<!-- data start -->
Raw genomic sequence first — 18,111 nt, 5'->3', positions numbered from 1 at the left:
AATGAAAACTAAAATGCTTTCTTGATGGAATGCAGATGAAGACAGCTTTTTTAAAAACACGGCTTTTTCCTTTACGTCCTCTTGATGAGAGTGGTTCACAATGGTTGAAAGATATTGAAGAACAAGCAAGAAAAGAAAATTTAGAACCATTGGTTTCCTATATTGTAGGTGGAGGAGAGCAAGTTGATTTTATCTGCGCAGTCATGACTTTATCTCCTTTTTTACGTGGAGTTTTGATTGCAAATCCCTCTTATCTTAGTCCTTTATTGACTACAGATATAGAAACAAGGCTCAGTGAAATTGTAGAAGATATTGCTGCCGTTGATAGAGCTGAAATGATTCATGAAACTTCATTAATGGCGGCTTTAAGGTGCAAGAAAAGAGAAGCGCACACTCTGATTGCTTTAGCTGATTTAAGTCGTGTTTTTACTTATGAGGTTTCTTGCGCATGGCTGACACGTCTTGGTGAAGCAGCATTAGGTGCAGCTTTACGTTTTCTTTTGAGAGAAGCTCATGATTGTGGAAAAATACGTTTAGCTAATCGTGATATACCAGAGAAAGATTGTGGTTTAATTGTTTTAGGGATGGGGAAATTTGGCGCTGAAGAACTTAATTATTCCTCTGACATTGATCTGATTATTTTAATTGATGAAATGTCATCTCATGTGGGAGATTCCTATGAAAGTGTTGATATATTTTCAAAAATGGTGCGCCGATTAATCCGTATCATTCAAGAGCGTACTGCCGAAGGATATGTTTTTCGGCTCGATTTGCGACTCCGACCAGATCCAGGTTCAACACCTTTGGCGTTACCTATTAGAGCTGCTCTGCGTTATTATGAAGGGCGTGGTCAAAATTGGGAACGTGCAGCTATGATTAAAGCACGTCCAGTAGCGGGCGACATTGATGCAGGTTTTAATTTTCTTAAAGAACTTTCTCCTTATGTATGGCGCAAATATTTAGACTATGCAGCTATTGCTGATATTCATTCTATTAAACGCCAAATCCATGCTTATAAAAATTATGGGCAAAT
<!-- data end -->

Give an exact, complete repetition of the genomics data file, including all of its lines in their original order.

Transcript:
Raw genomic sequence first — 18,111 nt, 5'->3', positions numbered from 1 at the left:
AATGAAAACTAAAATGCTTTCTTGATGGAATGCAGATGAAGACAGCTTTTTTAAAAACACGGCTTTTTCCTTTACGTCCTCTTGATGAGAGTGGTTCACAATGGTTGAAAGATATTGAAGAACAAGCAAGAAAAGAAAATTTAGAACCATTGGTTTCCTATATTGTAGGTGGAGGAGAGCAAGTTGATTTTATCTGCGCAGTCATGACTTTATCTCCTTTTTTACGTGGAGTTTTGATTGCAAATCCCTCTTATCTTAGTCCTTTATTGACTACAGATATAGAAACAAGGCTCAGTGAAATTGTAGAAGATATTGCTGCCGTTGATAGAGCTGAAATGATTCATGAAACTTCATTAATGGCGGCTTTAAGGTGCAAGAAAAGAGAAGCGCACACTCTGATTGCTTTAGCTGATTTAAGTCGTGTTTTTACTTATGAGGTTTCTTGCGCATGGCTGACACGTCTTGGTGAAGCAGCATTAGGTGCAGCTTTACGTTTTCTTTTGAGAGAAGCTCATGATTGTGGAAAAATACGTTTAGCTAATCGTGATATACCAGAGAAAGATTGTGGTTTAATTGTTTTAGGGATGGGGAAATTTGGCGCTGAAGAACTTAATTATTCCTCTGACATTGATCTGATTATTTTAATTGATGAAATGTCATCTCATGTGGGAGATTCCTATGAAAGTGTTGATATATTTTCAAAAATGGTGCGCCGATTAATCCGTATCATTCAAGAGCGTACTGCCGAAGGATATGTTTTTCGGCTCGATTTGCGACTCCGACCAGATCCAGGTTCAACACCTTTGGCGTTACCTATTAGAGCTGCTCTGCGTTATTATGAAGGGCGTGGTCAAAATTGGGAACGTGCAGCTATGATTAAAGCACGTCCAGTAGCGGGCGACATTGATGCAGGTTTTAATTTTCTTAAAGAACTTTCTCCTTATGTATGGCGCAAATATTTAGACTATGCAGCTATTGCTGATATTCATTCTATTAAACGCCAAATCCATGCTTATAAAAATTATGGGCAAAT